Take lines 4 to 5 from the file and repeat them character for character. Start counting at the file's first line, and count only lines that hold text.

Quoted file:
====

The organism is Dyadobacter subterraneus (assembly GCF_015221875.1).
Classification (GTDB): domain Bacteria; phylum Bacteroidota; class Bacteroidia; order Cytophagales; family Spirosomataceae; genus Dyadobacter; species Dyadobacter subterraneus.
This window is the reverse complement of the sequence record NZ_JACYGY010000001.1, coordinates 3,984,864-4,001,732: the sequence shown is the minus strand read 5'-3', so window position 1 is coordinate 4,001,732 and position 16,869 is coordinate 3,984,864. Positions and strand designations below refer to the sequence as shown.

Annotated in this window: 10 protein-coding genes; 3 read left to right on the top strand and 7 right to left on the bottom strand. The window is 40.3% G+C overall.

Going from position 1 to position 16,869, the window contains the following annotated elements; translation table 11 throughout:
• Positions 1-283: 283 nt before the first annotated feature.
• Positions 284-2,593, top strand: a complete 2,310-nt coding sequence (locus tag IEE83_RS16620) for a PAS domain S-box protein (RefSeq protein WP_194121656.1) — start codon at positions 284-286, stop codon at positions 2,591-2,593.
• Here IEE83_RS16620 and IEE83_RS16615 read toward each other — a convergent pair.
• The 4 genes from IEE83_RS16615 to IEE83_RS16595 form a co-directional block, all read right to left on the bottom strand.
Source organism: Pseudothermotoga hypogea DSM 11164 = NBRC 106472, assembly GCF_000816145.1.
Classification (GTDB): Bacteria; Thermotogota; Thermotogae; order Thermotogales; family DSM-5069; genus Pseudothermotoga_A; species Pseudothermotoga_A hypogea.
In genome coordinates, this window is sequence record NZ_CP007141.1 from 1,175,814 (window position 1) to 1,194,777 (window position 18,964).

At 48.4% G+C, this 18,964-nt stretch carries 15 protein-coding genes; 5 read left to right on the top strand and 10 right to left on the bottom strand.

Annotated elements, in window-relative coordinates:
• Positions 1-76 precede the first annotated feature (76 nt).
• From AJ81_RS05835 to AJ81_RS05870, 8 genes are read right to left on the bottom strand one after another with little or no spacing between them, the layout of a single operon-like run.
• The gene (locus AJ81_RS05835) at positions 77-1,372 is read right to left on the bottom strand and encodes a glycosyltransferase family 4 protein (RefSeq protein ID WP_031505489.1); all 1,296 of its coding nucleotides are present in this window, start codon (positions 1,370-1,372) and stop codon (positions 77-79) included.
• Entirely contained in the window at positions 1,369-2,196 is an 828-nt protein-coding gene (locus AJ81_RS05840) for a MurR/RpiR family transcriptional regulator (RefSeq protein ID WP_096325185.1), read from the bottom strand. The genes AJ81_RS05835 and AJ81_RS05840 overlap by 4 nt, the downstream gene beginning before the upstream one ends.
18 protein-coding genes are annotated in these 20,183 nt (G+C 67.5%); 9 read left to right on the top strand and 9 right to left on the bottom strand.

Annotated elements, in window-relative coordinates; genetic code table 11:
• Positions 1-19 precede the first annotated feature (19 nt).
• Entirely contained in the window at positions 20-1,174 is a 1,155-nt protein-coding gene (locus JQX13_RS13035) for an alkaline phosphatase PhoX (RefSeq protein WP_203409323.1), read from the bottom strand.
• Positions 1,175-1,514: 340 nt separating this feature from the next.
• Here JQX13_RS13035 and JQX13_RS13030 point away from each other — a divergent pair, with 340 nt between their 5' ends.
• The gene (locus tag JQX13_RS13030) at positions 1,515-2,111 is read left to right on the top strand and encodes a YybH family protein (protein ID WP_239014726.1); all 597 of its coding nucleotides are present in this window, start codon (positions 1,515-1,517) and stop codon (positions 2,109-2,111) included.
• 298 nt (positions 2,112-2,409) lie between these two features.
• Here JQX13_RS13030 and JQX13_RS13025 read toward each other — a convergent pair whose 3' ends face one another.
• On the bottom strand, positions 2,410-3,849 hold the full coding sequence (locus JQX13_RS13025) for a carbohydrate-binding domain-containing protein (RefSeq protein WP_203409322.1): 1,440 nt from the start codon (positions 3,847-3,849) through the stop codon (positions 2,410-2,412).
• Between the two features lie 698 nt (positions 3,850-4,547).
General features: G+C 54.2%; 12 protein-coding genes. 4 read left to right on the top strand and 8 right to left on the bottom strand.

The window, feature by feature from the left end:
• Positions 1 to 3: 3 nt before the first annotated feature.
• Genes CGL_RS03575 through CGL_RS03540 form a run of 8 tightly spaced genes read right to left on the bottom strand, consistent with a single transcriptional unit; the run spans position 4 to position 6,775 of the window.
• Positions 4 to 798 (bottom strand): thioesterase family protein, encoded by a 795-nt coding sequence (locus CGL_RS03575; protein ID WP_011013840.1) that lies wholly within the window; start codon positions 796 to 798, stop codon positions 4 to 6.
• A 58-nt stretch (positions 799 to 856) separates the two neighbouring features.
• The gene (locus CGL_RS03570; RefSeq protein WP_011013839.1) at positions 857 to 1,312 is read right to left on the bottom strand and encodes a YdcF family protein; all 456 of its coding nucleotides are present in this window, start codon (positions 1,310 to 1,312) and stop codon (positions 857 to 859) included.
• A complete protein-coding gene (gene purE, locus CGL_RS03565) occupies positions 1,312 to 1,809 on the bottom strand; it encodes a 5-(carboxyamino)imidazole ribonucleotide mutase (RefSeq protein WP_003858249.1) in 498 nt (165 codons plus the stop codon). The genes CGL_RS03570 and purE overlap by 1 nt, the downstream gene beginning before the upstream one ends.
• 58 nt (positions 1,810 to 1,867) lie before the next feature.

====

Annotated in this window: 10 protein-coding genes; 3 read left to right on the top strand and 7 right to left on the bottom strand. The window is 40.3% G+C overall.

Going from position 1 to position 16,869, the window contains the following annotated elements; translation table 11 throughout: